Protect Your Identity in Retirement from the Low-Life Identity Thieves. I have seen the damage they can do and I hate identity thieves. Obviously Identity Theft isn’t limited to retirees but elderly identity theft is what I am writing about. That is because as we age we seem to let our guard down and allow the filth of humanity to gain access to our identity and sometimes our bank or even worse our retirement accounts.
That said, any tips I have here aren’t elderly identify theft specific and are good for anyone to consider to protect their identity and hard-earned savings. Even by doing all we can there will always be the never-ending system hacks where our information is stored for who knows what reason. It’s up to us to do what we can do and fight back when some piece of a $#!+ either tries to or successfully gets a hold of our identity to do their worst.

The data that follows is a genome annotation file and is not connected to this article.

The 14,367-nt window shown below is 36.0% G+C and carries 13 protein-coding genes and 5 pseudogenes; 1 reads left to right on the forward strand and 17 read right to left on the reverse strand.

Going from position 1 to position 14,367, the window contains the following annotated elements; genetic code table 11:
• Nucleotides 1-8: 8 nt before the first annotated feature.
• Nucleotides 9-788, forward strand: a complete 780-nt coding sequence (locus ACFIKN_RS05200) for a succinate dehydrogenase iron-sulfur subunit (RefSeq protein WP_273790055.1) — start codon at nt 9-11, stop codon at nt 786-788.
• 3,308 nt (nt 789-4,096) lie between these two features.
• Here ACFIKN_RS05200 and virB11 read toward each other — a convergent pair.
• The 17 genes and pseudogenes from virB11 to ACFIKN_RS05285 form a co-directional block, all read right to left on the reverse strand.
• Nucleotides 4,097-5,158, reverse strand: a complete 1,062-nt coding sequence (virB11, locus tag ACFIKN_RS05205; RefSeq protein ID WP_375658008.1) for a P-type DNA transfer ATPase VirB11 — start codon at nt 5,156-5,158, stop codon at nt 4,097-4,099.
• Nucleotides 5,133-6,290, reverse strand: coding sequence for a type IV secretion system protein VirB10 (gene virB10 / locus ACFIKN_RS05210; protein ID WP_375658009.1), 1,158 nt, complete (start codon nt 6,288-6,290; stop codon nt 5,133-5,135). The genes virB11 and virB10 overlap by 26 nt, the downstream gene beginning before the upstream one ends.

My Recent Experience with an Identity Thief
I have an old-school landline telephone at home. It is hooked to another antiquated piece of equipment called an answering machine. We love it because it allows us to hear any messages and screen our calls if we don’t recognize the incoming telephone number that is displayed.
One day we I received a call from the IRS. Someone calling herself Agent Laura Cruz left a message with a barely understandable Latin accent explaining that my Tax Forms have been flagged because I was being investigated for tax fraud. I must immediately call her back with my name, social security number, and the case number of which she left me in the message. I was subject to immediate arrest and property seizure if she did not hear from me within the next 24 hours.
The number was area code 202 so I looked it up and it was Washington DC. I listened to the message a couple of times and I knew this was a scam. First off my name was never mentioned. Second, if I called back, why wouldn’t the case number be enough? Why would I need to give my full name and Social Security number if they were the IRS with my files? So I made the call.